Spellbinders’ lawsuit against QuicKutz for patent infringement has been thrown out of court by the judge in the case after a nearly three year court fight.
The company filed suit against QuicKutz in Dec. 2009 for alleged infringement on a patent it had been granted (referred to in court filings as the “634 patent”) by the U.S. Patent & Trademark Office for creating dies with an aperture. QuicKutz responded to the suit with multiple defenses, including by challenging with the PTO the validity of the patent that the suit was based on.
In July 2010, QuicKutz sold all of its assets to an investment group that formed a new company called Lifestyle Crafts around the company’s product lines. The original QuicKutz, renamed legally as QK2015 because the QuicKutz trademark had been sold to Lifestyle Crafts but referred to as QuicKutz in court filings, continued to exist as an entity to fight the lawsuit against it. Spellbinders also filed suit in January 2012 against the new Lifestyle Crafts entity alleging infringement of the 634 patent by that company as well.
The case began to turn against Spellbinders in late 2010 when the grounds the 634 patent were originally granted on were rejected by the PTO upon completion of the ex-parte re-examination of the patent that had been requested by the QuicKutz. This effectively invalidated the patent, and launched a lengthy round of appeals and counter-arguments to the PTO by Spellbinders and QuicKutz over the validity of the grounds for the patent that lasted until yesterday.
Tuesday, Judge Neil Wake of the U.S. District Court of Arizona issued a summary judgement against Spellbinders in the case that declared the 634 patent unenforceable due to what the court believed was material misconduct by Spellbinders in defending it to the PTO and the court. The patent infringement case was ordered terminated immediately. A 2012 declaration that Spellbinders owner Jeffrey Caron made to the court under oath was also ordered stricken from the record of the case due to it being submitted to the court in what the judge termed “bad faith.”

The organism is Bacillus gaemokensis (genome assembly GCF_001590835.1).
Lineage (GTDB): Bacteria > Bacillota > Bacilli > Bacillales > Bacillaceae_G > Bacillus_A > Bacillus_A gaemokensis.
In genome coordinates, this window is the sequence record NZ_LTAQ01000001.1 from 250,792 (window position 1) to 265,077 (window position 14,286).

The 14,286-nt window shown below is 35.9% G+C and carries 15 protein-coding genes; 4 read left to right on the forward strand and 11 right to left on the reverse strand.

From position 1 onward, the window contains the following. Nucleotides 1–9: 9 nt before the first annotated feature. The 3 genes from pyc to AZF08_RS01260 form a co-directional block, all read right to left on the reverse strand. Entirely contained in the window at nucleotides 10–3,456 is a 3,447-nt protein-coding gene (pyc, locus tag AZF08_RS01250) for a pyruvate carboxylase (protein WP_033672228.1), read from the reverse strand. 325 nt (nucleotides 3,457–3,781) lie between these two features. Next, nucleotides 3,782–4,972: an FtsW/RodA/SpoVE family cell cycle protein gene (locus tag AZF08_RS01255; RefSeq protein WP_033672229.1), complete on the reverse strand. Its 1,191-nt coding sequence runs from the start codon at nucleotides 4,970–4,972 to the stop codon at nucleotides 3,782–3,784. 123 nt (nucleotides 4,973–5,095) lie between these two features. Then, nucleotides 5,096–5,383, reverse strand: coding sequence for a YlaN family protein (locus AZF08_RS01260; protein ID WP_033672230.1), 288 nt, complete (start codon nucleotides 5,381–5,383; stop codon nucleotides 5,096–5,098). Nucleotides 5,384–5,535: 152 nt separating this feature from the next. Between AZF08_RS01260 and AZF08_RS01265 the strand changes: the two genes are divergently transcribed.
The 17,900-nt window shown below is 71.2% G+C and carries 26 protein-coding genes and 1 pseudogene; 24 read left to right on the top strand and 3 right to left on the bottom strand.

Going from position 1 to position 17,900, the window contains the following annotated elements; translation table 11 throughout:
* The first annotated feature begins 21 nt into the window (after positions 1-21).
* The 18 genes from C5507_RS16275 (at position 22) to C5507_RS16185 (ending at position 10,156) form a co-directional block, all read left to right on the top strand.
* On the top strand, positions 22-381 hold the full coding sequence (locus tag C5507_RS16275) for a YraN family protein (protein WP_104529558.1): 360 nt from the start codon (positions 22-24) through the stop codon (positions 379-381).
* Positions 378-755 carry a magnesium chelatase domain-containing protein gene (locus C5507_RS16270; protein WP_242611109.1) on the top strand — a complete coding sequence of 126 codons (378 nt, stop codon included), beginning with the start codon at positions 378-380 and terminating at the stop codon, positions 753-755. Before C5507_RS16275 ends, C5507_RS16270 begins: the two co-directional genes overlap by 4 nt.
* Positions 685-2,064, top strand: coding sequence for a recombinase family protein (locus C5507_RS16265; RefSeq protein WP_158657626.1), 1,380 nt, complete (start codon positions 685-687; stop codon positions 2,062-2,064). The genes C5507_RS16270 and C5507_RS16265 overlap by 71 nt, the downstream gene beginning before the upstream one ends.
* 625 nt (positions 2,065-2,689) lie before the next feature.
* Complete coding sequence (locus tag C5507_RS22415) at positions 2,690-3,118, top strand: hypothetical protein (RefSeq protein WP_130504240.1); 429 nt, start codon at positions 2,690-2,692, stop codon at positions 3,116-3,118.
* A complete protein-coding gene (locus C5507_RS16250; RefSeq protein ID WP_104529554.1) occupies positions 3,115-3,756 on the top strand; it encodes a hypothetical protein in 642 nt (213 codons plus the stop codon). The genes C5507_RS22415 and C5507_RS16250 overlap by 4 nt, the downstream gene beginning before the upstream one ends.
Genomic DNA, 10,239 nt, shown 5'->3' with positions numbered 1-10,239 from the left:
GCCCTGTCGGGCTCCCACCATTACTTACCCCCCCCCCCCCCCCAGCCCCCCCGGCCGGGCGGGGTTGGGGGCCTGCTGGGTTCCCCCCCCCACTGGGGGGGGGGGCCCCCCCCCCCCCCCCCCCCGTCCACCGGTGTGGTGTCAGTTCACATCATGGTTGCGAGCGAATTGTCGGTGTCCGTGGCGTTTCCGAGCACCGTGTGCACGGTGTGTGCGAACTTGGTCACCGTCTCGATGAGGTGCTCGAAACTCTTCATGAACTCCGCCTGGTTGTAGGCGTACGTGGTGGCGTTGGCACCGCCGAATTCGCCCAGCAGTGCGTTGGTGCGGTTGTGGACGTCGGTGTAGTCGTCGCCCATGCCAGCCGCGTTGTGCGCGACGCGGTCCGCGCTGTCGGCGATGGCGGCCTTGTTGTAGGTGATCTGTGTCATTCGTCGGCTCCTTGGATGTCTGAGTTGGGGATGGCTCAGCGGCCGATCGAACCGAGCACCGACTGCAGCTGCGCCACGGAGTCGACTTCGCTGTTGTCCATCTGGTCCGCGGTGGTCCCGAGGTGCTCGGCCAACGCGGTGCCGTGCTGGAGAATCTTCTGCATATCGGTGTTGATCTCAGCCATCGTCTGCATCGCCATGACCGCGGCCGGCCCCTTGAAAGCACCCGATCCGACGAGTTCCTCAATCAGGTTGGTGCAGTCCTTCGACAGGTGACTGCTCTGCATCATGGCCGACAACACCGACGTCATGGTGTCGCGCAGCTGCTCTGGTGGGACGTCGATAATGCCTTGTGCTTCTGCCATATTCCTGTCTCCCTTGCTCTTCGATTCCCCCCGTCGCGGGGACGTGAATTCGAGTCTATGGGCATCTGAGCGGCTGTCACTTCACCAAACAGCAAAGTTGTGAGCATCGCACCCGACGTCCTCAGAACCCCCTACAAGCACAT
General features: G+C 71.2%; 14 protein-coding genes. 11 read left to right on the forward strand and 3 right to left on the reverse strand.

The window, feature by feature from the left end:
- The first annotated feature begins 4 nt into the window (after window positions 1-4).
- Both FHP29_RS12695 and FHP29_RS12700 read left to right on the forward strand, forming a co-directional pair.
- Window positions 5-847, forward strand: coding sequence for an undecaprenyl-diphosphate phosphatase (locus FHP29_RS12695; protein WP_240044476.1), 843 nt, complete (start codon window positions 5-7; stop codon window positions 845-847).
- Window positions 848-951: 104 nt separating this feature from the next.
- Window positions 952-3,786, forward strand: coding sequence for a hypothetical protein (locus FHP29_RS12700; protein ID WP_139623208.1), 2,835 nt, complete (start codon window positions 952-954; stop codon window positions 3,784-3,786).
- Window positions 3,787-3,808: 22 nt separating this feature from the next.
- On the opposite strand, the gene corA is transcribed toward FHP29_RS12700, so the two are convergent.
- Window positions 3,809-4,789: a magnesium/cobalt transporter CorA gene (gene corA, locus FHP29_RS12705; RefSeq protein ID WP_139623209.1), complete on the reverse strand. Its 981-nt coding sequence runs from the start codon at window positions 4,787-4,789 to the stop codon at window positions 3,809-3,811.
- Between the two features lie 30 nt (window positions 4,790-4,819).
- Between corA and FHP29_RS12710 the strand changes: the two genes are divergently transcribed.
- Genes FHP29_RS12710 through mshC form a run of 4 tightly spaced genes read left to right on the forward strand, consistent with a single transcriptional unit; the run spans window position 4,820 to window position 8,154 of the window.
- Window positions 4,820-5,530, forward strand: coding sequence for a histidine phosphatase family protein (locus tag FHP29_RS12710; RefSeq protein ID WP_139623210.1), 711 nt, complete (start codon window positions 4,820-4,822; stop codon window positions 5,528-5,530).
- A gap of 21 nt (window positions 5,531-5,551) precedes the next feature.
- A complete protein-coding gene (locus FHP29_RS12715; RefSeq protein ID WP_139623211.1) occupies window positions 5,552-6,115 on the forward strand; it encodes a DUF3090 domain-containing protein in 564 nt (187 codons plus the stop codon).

The court’s opinion also left the door open for QuicKutz to proceed with action for collecting attorney’s fees for the case from Spellbinders – a bill that could total hundreds of thousands of dollars after three years of hard-fought litigation in the case.
The 33 page opinion issued by the judge explaining his ruling is scathing in its characterization of Spellbinders’ actions in the case.
Regarding Spellbinders’ actions in initially listing J. Michael Dywan as an inventor on the patent, and then attempting to remove him from it, the Judge wrote:
Plaintiffs intended to deceive the PTO by submitting inventorship information that suited their current interests without regard for its truthfulness. (p.9)
In ruling that Spellbinders misled the PTO by presenting supporting affidavits from industry experts and consumers about the success of the dies, and failing to fully disclose their financial ties to the experts, the court concluded:
The specific intent to deceive the PTO is the only reasonable inference that can be inferred from this evidence. Thus, the Court finds by clear and convincing evidence Plaintiffs acted with the specific intent to deceive the PTO by submitting the declarations…(p.17)
The judge was especially critical of a 2011 declaration filed with the PTO by Jeffrey Caron as part of the appeal by Spellbinders of the initial PTO action that removed the basis for the patent being granted, writing at various times in the opinion: